Yeah, us too. Anyway, Evian sent us its latest baby video, "Baby Moonwalk," which features a cute toddler that suddenly, randomly moonwalks. Consider this the fine water bottler's contribution to YouTube's amateur vid bargain bin.
Can't get enough involuntary baby manipulation? Watch for the Evian Live Young baby film -- coming to a monitor near you!
- Celebs discover, via social media, that they are hated. And then the whole world cried.
- The best Facebook vanity URL, and more on that land-grab in general.
- Yummy and functional absinthe packaging.
- An app to aid conspicuous shopping.
- Film yourself building the Google Chrome icon; get love from the Internet's favourite monopoly.
- Eclectic Method remixes, mashes up and edits before live audience.
- Zombies. Skittles. Advergaming.
"Hi, honey, welcome to Coca-Cola Zero Headquarters."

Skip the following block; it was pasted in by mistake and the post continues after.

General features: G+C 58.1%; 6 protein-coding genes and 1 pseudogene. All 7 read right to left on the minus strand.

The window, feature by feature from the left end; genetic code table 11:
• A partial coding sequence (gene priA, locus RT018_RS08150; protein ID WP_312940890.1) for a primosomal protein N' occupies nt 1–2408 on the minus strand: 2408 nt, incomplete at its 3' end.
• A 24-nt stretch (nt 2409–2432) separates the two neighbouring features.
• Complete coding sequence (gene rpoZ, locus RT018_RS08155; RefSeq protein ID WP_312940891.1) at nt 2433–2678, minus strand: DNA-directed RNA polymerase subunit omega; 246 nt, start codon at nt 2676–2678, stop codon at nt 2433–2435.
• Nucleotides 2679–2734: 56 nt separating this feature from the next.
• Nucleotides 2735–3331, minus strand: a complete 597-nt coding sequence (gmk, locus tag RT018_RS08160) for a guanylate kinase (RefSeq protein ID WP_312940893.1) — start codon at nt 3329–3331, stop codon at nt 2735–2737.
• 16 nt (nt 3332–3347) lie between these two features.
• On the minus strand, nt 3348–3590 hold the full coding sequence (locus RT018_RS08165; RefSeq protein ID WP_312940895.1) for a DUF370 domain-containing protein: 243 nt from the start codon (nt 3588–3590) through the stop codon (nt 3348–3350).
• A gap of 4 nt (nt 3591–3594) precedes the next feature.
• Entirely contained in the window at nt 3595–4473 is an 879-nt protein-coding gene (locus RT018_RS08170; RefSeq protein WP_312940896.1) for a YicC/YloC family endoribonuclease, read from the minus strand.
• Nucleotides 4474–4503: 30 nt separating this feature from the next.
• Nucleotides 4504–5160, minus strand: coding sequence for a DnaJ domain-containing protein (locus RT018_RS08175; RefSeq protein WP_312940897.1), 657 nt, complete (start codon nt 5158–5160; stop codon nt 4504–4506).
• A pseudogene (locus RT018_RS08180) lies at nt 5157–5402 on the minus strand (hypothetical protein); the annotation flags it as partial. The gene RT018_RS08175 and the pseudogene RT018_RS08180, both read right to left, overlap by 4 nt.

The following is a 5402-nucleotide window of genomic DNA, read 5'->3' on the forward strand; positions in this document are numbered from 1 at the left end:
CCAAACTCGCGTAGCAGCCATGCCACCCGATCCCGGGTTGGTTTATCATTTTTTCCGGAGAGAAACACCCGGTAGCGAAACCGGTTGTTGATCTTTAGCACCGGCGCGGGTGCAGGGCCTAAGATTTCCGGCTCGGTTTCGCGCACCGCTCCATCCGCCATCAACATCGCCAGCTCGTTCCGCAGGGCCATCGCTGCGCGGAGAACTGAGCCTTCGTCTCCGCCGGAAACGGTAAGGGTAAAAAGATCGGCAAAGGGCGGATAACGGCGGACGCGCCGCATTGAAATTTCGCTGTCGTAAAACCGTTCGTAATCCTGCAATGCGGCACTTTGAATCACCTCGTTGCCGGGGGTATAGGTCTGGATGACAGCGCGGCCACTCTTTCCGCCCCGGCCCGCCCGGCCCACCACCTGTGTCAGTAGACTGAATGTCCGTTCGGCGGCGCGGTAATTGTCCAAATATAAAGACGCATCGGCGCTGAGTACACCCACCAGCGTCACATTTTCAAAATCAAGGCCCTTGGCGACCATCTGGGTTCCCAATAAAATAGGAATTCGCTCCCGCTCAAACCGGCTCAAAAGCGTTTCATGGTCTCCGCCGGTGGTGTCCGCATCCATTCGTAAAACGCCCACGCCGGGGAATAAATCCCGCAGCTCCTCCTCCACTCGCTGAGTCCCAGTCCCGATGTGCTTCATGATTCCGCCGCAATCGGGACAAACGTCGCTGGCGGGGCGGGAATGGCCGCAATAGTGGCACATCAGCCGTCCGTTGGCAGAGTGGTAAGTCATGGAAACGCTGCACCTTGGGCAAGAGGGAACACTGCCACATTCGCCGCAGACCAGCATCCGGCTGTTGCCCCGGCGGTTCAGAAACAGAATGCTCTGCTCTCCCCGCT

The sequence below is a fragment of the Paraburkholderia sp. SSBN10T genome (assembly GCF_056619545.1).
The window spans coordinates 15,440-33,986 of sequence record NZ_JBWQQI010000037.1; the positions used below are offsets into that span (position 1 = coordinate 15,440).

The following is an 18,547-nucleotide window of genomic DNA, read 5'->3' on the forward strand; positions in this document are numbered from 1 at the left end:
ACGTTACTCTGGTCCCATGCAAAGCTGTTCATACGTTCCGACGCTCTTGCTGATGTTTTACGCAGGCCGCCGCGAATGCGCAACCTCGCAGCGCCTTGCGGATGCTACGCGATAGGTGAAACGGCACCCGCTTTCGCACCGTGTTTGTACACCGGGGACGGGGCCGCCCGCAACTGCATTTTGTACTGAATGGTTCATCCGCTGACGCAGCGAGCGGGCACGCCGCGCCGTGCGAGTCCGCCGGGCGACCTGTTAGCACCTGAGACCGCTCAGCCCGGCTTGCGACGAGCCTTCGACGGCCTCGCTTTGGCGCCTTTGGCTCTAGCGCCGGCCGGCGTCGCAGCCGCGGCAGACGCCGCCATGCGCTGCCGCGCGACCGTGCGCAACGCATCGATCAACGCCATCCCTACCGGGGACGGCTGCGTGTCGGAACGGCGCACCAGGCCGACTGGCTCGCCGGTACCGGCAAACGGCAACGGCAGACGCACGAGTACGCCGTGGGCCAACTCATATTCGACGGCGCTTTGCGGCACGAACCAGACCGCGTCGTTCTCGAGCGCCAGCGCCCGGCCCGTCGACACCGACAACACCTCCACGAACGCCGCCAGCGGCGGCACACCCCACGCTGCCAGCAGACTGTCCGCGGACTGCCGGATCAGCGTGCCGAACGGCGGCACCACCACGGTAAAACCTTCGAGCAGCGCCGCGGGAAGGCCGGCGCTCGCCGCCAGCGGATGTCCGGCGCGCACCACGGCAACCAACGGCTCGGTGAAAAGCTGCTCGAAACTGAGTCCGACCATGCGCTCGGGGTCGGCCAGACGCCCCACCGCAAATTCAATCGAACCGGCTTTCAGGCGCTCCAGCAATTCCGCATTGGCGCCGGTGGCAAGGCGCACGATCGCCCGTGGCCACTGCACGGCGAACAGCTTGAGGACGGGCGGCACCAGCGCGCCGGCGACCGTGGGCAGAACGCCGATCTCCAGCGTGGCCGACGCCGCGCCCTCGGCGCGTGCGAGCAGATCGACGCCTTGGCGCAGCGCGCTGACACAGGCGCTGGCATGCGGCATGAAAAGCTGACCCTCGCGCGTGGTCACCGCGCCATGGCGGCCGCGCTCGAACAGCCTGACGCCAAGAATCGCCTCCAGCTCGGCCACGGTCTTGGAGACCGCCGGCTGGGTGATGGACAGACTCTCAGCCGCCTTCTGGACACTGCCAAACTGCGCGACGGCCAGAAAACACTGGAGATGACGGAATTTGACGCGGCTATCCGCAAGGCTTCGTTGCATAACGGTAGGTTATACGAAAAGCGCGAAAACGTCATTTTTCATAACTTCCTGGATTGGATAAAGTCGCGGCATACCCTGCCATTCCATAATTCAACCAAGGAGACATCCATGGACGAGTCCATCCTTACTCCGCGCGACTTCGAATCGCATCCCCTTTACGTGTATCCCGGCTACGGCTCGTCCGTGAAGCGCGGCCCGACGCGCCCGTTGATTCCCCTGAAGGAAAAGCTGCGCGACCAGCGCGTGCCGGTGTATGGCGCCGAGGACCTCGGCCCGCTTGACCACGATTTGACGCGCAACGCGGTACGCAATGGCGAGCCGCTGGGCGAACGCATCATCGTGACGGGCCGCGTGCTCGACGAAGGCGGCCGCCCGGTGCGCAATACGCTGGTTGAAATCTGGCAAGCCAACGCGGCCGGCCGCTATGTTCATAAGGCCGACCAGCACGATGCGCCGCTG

We give you possible.cokezero.com, Coke Zero's sad attempt to compete with Pepsi Max -- "The diet drink for men!" -- for the waist-watching XY vote.
Gonna side with @BranislavPeric on this one: the execution is clean, with hardly any laggage and a nice flow from video intro to engagement tools; but there's nothing remotely Coca-Cola about it. It's a cheap silicon-enhanced take on a brand that's supposed to feel perpetually familiar, family-friendly, feel-good and G-rated for the most part.
Girl-on-girl intro-to-porn vibe and ditzy platitudes like "honey" aside, the tackiest part of the presentation is the loading period preceding the interactive environment. After you select an activity at digital Headquarters, you get the pleasure of watching the pelvises of both hostesses sway slowly in the background.
Thank North Kingdom when you're done rubbing the grease off your monitor.
To strengthen the US Postal Service's online chops -- and give augmented reality technology some bonafide useful marketing implementation -- AKQA/DC developed the virtual box simulator.
Here's how it works: you print a little eagle off the website. (This is so the system knows how big your item is, relative to something else.) Switch on your web cam and launch the Virtual Box Simulator. Hold the eagle up to the camera until a virtual box appears, then toggle the size to best suit whatever item you plan to ship.